Similarly, in the Second Lebanon War (2006), the decision about a preemptive strike on Hezbollah’s medium-range rockets was made by Defense Minister Peretz against Chief of Staff Halutz’s recommendation. In hindsight, it was unquestionably a correct decision at the opening of the war; but Lt. Gen. Halutz’s considerations in not recommending an attack were also formulated with proper professionalism. Moreover, as part of the deliberations, a detailed plan was considered that had been prepared by the air force in the years preceding the war. It was Halutz who, as air force commander in his previous post, had initiated and shepherded the planning.
After the defense minister made his decision, the plan was brought to the cabinet and approved. This is an example of proper dynamics between the professional and the political echelons. The defense minister, in exercising his authority beyond the sphere of professional knowledge, exemplified how leadership decisions take into account a full range of considerations. He also gave a role to his personal intuition, the value of which should not be dismissed for decision-making.
Essentially, at least from a legal standpoint, the issue is clear-cut. In democratic societies, political leaderships are elected by the public, and that is the source of their authority to decide and to lead. While the professional echelon must harness its expertise to the decision-making process, it does not have final say. When all is said and done, in making decisions the leadership has the legal authority to ignore expert recommendations.
The public criticism, then, has no legal grounds on which to demand a clarification. Nor, for that matter, does it have procedural justification. It is of course legitimate to demand to know whether the steering wheel is in the hands of a leader whom the people can trust to act competently and wisely. In that regard, leaders’ reliance on expert opinion helps give the impression that their decisions are being made properly.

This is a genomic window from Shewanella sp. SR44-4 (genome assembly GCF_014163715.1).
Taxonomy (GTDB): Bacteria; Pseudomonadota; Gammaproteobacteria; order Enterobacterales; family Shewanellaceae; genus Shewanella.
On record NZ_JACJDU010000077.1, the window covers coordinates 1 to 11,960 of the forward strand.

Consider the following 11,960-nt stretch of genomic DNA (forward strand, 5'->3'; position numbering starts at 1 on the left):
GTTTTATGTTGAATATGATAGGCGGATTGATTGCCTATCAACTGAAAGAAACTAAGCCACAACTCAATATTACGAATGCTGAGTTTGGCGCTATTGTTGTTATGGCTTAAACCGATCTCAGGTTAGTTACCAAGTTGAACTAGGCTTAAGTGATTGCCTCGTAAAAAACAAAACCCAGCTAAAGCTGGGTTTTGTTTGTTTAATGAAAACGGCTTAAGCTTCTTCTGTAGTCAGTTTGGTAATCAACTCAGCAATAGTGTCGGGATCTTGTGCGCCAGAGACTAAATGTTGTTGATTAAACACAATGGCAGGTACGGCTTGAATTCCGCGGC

Ostensibly, experts can predict what will happen a few steps ahead and can warn leaders about what seems to them a “chronicle foretold.” Except that no such chronicle ever really exists, and one cannot know what will emerge until friction is created.
National leaders are expected to engage in responsible risk management. But risk management in a closed and defined system – like administering a school and having to list safety hazards, such as a rickety banister – is not the same as risk management in an open strategic space where one faces the potential for risks that have not yet taken shape.
Therein lies a widespread modern delusion: the belief that professional, scientific expertise has a remedy for the anxiety of confronting the unknown. The modern person tends to believe that the right experts have the power of foresight and can thus prepare for the unexpected. The problem is that until one actually carries out measures and they generate friction, as with the installation of metal detectors on the Temple Mount, there is no way to gauge the potential for risks and opportunities that will emerge in the course of taking the measures.
Thus, while experts can warn about the risks entailed by anticipated friction, it is the prerogative, indeed the duty, of the national leadership to decide how to confront that friction and make the most of its strategic potential. “Yea, though I walk through the valley of the shadow of death, I will fear no evil,” David sang in Psalm 23. This is the test of leaders, who make a conscious choice to enter the valley of the shadow of death even when their advisers warn against it. Of course, because it is they who bear the ultimate responsibility, their people and history will judge them by the outcomes of their actions.
Maj. Gen. (res.) Gershon Hacohen is a senior research fellow at the Begin-Sadat Center for Strategic Studies. He served in the IDF for forty-two years. He commanded troops in battles with Egypt and Syria. He was formerly a corps commander and commander of the IDF Military Colleges.
BESA Center Perspectives Papers are published through the generosity of the Greg Rosshandler Family